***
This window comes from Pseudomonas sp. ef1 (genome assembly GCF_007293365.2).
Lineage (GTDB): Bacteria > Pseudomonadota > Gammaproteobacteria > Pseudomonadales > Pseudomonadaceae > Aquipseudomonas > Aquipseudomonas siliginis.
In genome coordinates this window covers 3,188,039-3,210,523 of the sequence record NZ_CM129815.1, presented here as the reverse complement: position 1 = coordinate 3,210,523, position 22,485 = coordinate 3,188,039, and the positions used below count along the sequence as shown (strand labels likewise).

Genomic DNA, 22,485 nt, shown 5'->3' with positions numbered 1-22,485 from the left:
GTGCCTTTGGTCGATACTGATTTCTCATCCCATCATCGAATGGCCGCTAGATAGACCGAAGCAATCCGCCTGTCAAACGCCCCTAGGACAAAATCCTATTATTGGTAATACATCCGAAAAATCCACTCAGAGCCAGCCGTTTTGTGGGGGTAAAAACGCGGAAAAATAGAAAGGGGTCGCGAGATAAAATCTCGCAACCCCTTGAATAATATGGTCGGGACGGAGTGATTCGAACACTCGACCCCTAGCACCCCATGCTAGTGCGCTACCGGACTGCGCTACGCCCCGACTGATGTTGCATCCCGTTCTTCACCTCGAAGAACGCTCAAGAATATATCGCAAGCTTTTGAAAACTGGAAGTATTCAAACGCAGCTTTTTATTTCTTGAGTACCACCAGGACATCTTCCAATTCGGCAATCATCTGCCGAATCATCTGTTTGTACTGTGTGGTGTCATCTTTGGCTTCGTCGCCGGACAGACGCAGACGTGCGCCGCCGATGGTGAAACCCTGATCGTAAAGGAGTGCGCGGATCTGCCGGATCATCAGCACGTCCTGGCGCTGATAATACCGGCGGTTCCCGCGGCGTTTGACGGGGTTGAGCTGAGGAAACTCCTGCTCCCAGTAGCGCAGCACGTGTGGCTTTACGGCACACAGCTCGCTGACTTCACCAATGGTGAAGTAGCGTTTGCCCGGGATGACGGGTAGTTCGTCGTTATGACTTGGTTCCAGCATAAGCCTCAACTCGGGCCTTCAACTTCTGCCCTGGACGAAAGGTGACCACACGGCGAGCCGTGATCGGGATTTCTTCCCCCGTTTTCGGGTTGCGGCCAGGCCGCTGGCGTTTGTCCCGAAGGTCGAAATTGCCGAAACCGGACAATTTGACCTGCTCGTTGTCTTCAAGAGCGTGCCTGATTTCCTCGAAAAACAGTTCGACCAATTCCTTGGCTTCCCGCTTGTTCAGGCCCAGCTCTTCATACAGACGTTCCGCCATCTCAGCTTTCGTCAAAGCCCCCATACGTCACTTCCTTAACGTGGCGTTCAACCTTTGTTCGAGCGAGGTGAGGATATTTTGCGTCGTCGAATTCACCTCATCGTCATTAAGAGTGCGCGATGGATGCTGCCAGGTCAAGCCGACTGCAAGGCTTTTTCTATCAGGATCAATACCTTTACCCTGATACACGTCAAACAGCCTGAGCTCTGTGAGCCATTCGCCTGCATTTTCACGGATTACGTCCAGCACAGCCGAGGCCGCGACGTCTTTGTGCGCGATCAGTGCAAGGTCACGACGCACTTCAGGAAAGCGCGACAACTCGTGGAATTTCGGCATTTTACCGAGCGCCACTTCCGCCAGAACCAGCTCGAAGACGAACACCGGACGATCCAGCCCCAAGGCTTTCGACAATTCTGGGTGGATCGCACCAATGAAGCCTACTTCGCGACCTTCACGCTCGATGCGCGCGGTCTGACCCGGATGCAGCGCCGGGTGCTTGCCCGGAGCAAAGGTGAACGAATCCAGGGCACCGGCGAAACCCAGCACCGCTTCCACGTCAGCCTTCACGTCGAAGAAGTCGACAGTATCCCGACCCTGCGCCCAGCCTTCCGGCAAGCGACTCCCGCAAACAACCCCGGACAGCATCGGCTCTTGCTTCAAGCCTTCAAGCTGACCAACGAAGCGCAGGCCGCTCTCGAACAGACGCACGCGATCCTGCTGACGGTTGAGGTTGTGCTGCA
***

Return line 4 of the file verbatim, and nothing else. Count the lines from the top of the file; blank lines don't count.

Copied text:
Genomic DNA, 22,485 nt, shown 5'->3' with positions numbered 1-22,485 from the left: